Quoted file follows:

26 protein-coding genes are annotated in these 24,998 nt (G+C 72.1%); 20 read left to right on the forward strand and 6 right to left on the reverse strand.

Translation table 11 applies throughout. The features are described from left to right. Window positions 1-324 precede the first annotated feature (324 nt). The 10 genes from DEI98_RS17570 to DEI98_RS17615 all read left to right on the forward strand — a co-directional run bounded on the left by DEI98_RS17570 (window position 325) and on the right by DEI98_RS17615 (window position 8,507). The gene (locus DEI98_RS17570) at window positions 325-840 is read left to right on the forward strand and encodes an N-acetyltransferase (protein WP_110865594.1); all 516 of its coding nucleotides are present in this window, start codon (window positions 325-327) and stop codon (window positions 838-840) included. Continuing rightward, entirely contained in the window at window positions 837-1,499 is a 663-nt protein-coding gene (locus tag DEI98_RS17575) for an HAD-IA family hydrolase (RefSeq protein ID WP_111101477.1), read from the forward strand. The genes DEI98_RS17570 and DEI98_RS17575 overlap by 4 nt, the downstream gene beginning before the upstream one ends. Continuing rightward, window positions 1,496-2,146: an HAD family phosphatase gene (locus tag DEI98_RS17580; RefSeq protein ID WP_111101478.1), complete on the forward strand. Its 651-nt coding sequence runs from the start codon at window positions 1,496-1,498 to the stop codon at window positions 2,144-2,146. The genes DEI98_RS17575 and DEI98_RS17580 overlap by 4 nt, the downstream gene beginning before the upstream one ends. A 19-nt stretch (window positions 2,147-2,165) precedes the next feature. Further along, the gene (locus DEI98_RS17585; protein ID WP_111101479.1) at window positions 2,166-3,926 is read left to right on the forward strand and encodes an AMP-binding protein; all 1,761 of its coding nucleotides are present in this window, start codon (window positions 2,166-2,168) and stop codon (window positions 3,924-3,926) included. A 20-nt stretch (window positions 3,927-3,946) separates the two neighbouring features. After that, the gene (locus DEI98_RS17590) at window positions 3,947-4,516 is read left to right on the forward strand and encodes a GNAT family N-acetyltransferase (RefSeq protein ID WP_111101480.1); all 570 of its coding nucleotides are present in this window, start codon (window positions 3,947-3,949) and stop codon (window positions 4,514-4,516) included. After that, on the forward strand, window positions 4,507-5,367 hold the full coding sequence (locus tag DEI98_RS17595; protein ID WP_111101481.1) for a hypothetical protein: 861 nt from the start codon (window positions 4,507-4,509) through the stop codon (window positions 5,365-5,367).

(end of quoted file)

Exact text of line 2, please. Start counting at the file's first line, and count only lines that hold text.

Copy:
Translation table 11 applies throughout. The features are described from left to right. Window positions 1-324 precede the first annotated feature (324 nt). The 10 genes from DEI98_RS17570 to DEI98_RS17615 all read left to right on the forward strand — a co-directional run bounded on the left by DEI98_RS17570 (window position 325) and on the right by DEI98_RS17615 (window position 8,507). The gene (locus DEI98_RS17570) at window positions 325-840 is read left to right on the forward strand and encodes an N-acetyltransferase (protein WP_110865594.1); all 516 of its coding nucleotides are present in this window, start codon (window positions 325-327) and stop codon (window positions 838-840) included. Continuing rightward, entirely contained in the window at window positions 837-1,499 is a 663-nt protein-coding gene (locus tag DEI98_RS17575) for an HAD-IA family hydrolase (RefSeq protein ID WP_111101477.1), read from the forward strand. The genes DEI98_RS17570 and DEI98_RS17575 overlap by 4 nt, the downstream gene beginning before the upstream one ends. Continuing rightward, window positions 1,496-2,146: an HAD family phosphatase gene (locus tag DEI98_RS17580; RefSeq protein ID WP_111101478.1), complete on the forward strand. Its 651-nt coding sequence runs from the start codon at window positions 1,496-1,498 to the stop codon at window positions 2,144-2,146. The genes DEI98_RS17575 and DEI98_RS17580 overlap by 4 nt, the downstream gene beginning before the upstream one ends. A 19-nt stretch (window positions 2,147-2,165) precedes the next feature. Further along, the gene (locus DEI98_RS17585; protein ID WP_111101479.1) at window positions 2,166-3,926 is read left to right on the forward strand and encodes an AMP-binding protein; all 1,761 of its coding nucleotides are present in this window, start codon (window positions 2,166-2,168) and stop codon (window positions 3,924-3,926) included. A 20-nt stretch (window positions 3,927-3,946) separates the two neighbouring features. After that, the gene (locus DEI98_RS17590) at window positions 3,947-4,516 is read left to right on the forward strand and encodes a GNAT family N-acetyltransferase (RefSeq protein ID WP_111101480.1); all 570 of its coding nucleotides are present in this window, start codon (window positions 3,947-3,949) and stop codon (window positions 4,514-4,516) included. After that, on the forward strand, window positions 4,507-5,367 hold the full coding sequence (locus tag DEI98_RS17595; protein ID WP_111101481.1) for a hypothetical protein: 861 nt from the start codon (window positions 4,507-4,509) through the stop codon (window positions 5,365-5,367).